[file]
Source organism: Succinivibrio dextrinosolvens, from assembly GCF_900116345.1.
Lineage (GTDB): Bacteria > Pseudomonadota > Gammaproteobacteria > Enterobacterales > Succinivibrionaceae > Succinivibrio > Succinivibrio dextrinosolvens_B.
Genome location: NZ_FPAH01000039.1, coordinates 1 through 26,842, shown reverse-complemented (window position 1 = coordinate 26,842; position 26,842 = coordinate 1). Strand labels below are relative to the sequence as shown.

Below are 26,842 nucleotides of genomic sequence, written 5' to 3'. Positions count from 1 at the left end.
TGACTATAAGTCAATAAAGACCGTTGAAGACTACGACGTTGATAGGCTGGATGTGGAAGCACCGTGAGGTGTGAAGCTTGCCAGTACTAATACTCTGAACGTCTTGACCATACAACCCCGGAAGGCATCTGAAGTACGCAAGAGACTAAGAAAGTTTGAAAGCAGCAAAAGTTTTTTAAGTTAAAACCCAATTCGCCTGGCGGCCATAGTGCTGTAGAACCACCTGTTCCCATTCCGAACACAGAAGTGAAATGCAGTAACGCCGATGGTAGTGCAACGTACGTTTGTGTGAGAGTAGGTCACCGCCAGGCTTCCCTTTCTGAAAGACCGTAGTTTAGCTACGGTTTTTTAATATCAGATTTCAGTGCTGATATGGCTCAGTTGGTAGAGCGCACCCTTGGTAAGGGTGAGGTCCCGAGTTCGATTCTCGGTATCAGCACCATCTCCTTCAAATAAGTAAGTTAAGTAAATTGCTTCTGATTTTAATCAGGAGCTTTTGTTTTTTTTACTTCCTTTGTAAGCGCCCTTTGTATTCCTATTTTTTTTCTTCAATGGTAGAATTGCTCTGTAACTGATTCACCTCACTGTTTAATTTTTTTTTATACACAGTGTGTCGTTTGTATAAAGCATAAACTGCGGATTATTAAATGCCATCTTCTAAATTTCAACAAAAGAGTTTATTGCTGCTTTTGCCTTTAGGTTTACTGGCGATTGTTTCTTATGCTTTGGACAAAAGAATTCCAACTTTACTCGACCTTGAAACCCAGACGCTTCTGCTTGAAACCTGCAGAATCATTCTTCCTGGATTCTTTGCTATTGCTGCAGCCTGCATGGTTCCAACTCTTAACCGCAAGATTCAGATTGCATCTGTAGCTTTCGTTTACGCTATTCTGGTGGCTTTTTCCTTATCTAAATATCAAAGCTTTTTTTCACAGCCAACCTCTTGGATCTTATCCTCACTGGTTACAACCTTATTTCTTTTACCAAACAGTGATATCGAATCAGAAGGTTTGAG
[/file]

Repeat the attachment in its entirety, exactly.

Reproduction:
Source organism: Succinivibrio dextrinosolvens, from assembly GCF_900116345.1.
Lineage (GTDB): Bacteria > Pseudomonadota > Gammaproteobacteria > Enterobacterales > Succinivibrionaceae > Succinivibrio > Succinivibrio dextrinosolvens_B.
Genome location: NZ_FPAH01000039.1, coordinates 1 through 26,842, shown reverse-complemented (window position 1 = coordinate 26,842; position 26,842 = coordinate 1). Strand labels below are relative to the sequence as shown.

Below are 26,842 nucleotides of genomic sequence, written 5' to 3'. Positions count from 1 at the left end.
TGACTATAAGTCAATAAAGACCGTTGAAGACTACGACGTTGATAGGCTGGATGTGGAAGCACCGTGAGGTGTGAAGCTTGCCAGTACTAATACTCTGAACGTCTTGACCATACAACCCCGGAAGGCATCTGAAGTACGCAAGAGACTAAGAAAGTTTGAAAGCAGCAAAAGTTTTTTAAGTTAAAACCCAATTCGCCTGGCGGCCATAGTGCTGTAGAACCACCTGTTCCCATTCCGAACACAGAAGTGAAATGCAGTAACGCCGATGGTAGTGCAACGTACGTTTGTGTGAGAGTAGGTCACCGCCAGGCTTCCCTTTCTGAAAGACCGTAGTTTAGCTACGGTTTTTTAATATCAGATTTCAGTGCTGATATGGCTCAGTTGGTAGAGCGCACCCTTGGTAAGGGTGAGGTCCCGAGTTCGATTCTCGGTATCAGCACCATCTCCTTCAAATAAGTAAGTTAAGTAAATTGCTTCTGATTTTAATCAGGAGCTTTTGTTTTTTTTACTTCCTTTGTAAGCGCCCTTTGTATTCCTATTTTTTTTCTTCAATGGTAGAATTGCTCTGTAACTGATTCACCTCACTGTTTAATTTTTTTTTATACACAGTGTGTCGTTTGTATAAAGCATAAACTGCGGATTATTAAATGCCATCTTCTAAATTTCAACAAAAGAGTTTATTGCTGCTTTTGCCTTTAGGTTTACTGGCGATTGTTTCTTATGCTTTGGACAAAAGAATTCCAACTTTACTCGACCTTGAAACCCAGACGCTTCTGCTTGAAACCTGCAGAATCATTCTTCCTGGATTCTTTGCTATTGCTGCAGCCTGCATGGTTCCAACTCTTAACCGCAAGATTCAGATTGCATCTGTAGCTTTCGTTTACGCTATTCTGGTGGCTTTTTCCTTATCTAAATATCAAAGCTTTTTTTCACAGCCAACCTCTTGGATCTTATCCTCACTGGTTACAACCTTATTTCTTTTACCAAACAGTGATATCGAATCAGAAGGTTTGAG